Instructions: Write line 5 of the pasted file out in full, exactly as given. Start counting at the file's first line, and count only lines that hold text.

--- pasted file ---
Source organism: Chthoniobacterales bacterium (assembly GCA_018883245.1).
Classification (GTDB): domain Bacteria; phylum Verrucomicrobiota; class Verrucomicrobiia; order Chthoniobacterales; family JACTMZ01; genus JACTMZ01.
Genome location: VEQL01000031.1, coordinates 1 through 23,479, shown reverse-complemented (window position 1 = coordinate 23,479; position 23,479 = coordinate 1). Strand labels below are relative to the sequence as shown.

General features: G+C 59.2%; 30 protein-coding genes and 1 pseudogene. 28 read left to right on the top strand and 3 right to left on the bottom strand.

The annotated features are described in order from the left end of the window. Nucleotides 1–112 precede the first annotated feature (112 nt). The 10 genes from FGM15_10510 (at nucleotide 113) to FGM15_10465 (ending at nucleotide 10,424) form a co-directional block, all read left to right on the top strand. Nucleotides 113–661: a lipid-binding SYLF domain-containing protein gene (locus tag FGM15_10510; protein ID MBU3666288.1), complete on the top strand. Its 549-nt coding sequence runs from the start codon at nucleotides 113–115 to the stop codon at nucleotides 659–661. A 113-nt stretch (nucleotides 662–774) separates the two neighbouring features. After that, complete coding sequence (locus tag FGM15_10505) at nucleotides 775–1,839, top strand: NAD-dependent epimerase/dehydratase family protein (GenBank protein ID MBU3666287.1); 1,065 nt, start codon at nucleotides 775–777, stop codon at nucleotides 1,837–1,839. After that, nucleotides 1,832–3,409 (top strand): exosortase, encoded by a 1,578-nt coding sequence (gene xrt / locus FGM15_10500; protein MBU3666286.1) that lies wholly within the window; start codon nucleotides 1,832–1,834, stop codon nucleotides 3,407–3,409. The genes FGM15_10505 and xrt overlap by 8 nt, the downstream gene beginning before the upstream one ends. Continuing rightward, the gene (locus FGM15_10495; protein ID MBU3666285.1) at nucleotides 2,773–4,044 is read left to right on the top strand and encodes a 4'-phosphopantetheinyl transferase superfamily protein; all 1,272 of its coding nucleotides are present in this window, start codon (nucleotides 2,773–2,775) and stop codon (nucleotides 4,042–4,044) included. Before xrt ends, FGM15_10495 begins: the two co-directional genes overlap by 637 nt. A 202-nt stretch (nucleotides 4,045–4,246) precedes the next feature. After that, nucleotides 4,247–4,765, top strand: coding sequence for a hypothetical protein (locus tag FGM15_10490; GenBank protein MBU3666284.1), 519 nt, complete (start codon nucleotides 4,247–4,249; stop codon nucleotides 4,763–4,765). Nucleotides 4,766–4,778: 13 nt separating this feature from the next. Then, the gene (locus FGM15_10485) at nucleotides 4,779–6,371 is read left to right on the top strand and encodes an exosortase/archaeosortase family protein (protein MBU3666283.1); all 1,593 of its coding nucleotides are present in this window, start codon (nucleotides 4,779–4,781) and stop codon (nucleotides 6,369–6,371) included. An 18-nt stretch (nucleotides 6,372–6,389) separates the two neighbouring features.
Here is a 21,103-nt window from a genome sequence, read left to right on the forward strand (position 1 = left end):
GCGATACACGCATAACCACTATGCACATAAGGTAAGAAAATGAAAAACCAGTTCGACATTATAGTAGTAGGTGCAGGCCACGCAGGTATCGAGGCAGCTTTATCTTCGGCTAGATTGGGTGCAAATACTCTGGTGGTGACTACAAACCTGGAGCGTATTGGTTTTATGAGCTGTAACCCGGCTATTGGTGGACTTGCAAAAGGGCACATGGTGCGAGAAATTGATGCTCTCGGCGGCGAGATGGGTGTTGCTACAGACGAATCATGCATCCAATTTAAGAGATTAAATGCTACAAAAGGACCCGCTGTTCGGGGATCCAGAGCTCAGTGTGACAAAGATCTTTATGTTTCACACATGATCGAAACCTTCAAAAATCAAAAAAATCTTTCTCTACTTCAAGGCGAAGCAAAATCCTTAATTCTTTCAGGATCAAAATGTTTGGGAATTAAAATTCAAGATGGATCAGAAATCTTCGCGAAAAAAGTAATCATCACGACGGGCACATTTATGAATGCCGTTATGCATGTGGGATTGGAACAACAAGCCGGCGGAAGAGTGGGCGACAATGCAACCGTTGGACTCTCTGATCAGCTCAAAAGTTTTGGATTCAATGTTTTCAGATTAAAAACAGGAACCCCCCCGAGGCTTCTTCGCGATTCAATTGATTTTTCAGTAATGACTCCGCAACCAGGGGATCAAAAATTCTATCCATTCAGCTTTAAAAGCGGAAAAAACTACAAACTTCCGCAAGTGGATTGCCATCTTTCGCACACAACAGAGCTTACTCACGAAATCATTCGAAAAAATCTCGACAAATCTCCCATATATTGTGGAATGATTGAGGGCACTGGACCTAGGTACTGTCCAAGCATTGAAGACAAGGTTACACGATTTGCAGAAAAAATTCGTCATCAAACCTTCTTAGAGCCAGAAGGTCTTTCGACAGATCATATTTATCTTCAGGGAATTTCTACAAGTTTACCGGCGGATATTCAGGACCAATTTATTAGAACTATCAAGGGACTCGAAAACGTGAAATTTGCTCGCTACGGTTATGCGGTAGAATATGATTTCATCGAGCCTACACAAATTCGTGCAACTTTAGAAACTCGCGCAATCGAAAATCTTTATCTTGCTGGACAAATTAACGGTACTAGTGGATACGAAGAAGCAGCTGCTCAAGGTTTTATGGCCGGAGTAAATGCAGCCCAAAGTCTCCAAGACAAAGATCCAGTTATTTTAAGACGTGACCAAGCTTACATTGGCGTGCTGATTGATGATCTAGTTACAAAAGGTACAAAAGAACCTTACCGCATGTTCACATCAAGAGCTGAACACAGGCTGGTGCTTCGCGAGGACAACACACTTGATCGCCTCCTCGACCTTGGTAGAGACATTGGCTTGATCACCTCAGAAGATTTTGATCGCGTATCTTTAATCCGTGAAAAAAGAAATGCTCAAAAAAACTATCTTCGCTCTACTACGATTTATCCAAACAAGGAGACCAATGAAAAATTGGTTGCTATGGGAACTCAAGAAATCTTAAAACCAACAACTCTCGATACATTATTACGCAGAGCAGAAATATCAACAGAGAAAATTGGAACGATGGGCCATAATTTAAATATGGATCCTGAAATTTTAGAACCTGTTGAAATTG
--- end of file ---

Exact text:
The annotated features are described in order from the left end of the window. Nucleotides 1–112 precede the first annotated feature (112 nt). The 10 genes from FGM15_10510 (at nucleotide 113) to FGM15_10465 (ending at nucleotide 10,424) form a co-directional block, all read left to right on the top strand. Nucleotides 113–661: a lipid-binding SYLF domain-containing protein gene (locus tag FGM15_10510; protein ID MBU3666288.1), complete on the top strand. Its 549-nt coding sequence runs from the start codon at nucleotides 113–115 to the stop codon at nucleotides 659–661. A 113-nt stretch (nucleotides 662–774) separates the two neighbouring features. After that, complete coding sequence (locus tag FGM15_10505) at nucleotides 775–1,839, top strand: NAD-dependent epimerase/dehydratase family protein (GenBank protein ID MBU3666287.1); 1,065 nt, start codon at nucleotides 775–777, stop codon at nucleotides 1,837–1,839. After that, nucleotides 1,832–3,409 (top strand): exosortase, encoded by a 1,578-nt coding sequence (gene xrt / locus FGM15_10500; protein MBU3666286.1) that lies wholly within the window; start codon nucleotides 1,832–1,834, stop codon nucleotides 3,407–3,409. The genes FGM15_10505 and xrt overlap by 8 nt, the downstream gene beginning before the upstream one ends. Continuing rightward, the gene (locus FGM15_10495; protein ID MBU3666285.1) at nucleotides 2,773–4,044 is read left to right on the top strand and encodes a 4'-phosphopantetheinyl transferase superfamily protein; all 1,272 of its coding nucleotides are present in this window, start codon (nucleotides 2,773–2,775) and stop codon (nucleotides 4,042–4,044) included. Before xrt ends, FGM15_10495 begins: the two co-directional genes overlap by 637 nt. A 202-nt stretch (nucleotides 4,045–4,246) precedes the next feature. After that, nucleotides 4,247–4,765, top strand: coding sequence for a hypothetical protein (locus tag FGM15_10490; GenBank protein MBU3666284.1), 519 nt, complete (start codon nucleotides 4,247–4,249; stop codon nucleotides 4,763–4,765). Nucleotides 4,766–4,778: 13 nt separating this feature from the next. Then, the gene (locus FGM15_10485) at nucleotides 4,779–6,371 is read left to right on the top strand and encodes an exosortase/archaeosortase family protein (protein MBU3666283.1); all 1,593 of its coding nucleotides are present in this window, start codon (nucleotides 4,779–4,781) and stop codon (nucleotides 6,369–6,371) included. An 18-nt stretch (nucleotides 6,372–6,389) separates the two neighbouring features.